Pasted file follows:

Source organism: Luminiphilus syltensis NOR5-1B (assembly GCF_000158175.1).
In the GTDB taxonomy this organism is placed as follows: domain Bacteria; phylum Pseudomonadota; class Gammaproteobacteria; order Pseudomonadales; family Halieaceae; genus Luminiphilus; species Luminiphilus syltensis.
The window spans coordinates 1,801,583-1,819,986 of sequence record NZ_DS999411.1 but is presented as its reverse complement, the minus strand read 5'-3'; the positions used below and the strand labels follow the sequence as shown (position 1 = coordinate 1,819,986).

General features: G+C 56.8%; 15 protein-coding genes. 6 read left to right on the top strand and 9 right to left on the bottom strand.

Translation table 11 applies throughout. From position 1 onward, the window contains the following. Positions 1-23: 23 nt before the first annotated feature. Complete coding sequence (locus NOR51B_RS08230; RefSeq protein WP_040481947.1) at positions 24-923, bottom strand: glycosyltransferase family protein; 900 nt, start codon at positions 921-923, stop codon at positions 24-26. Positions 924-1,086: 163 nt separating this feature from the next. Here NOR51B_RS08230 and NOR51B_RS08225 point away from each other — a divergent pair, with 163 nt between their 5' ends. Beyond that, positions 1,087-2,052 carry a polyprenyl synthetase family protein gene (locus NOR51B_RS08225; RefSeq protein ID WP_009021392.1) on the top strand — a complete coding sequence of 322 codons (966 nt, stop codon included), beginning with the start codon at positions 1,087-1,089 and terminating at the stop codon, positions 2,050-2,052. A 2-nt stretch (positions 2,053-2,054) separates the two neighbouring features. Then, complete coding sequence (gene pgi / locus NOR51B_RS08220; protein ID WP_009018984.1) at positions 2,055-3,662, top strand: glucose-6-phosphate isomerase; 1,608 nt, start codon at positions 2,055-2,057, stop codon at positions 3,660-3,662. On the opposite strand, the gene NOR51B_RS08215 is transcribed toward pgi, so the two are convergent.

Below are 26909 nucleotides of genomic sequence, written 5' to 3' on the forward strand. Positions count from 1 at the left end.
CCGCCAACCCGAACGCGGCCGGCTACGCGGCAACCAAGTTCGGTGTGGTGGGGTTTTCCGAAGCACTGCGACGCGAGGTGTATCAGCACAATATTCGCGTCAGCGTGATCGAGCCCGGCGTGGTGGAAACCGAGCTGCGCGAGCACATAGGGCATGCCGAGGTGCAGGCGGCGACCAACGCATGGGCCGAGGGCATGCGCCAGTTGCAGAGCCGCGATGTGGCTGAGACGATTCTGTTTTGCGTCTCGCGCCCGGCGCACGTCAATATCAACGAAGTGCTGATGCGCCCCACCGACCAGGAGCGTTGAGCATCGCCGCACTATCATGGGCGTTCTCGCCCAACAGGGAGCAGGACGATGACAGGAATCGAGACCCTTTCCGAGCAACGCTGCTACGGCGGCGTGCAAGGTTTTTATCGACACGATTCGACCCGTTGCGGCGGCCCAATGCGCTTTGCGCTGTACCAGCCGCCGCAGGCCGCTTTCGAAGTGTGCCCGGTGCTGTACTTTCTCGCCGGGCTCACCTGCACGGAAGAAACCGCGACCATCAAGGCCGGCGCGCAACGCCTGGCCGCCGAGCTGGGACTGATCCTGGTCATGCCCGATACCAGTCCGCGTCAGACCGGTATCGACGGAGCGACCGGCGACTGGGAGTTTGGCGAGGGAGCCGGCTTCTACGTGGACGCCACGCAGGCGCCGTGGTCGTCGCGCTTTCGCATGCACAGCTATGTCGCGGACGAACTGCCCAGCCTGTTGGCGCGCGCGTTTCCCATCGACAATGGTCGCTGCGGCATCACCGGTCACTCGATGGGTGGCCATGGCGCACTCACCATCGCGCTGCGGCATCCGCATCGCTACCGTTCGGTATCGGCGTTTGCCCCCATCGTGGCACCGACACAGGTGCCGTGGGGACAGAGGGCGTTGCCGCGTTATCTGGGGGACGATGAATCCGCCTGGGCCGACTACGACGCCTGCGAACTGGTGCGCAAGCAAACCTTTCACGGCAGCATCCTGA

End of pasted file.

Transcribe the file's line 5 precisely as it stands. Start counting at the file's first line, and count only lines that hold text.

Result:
Translation table 11 applies throughout. From position 1 onward, the window contains the following. Positions 1-23: 23 nt before the first annotated feature. Complete coding sequence (locus NOR51B_RS08230; RefSeq protein WP_040481947.1) at positions 24-923, bottom strand: glycosyltransferase family protein; 900 nt, start codon at positions 921-923, stop codon at positions 24-26. Positions 924-1,086: 163 nt separating this feature from the next. Here NOR51B_RS08230 and NOR51B_RS08225 point away from each other — a divergent pair, with 163 nt between their 5' ends. Beyond that, positions 1,087-2,052 carry a polyprenyl synthetase family protein gene (locus NOR51B_RS08225; RefSeq protein ID WP_009021392.1) on the top strand — a complete coding sequence of 322 codons (966 nt, stop codon included), beginning with the start codon at positions 1,087-1,089 and terminating at the stop codon, positions 2,050-2,052. A 2-nt stretch (positions 2,053-2,054) separates the two neighbouring features. Then, complete coding sequence (gene pgi / locus NOR51B_RS08220; protein ID WP_009018984.1) at positions 2,055-3,662, top strand: glucose-6-phosphate isomerase; 1,608 nt, start codon at positions 2,055-2,057, stop codon at positions 3,660-3,662. On the opposite strand, the gene NOR51B_RS08215 is transcribed toward pgi, so the two are convergent.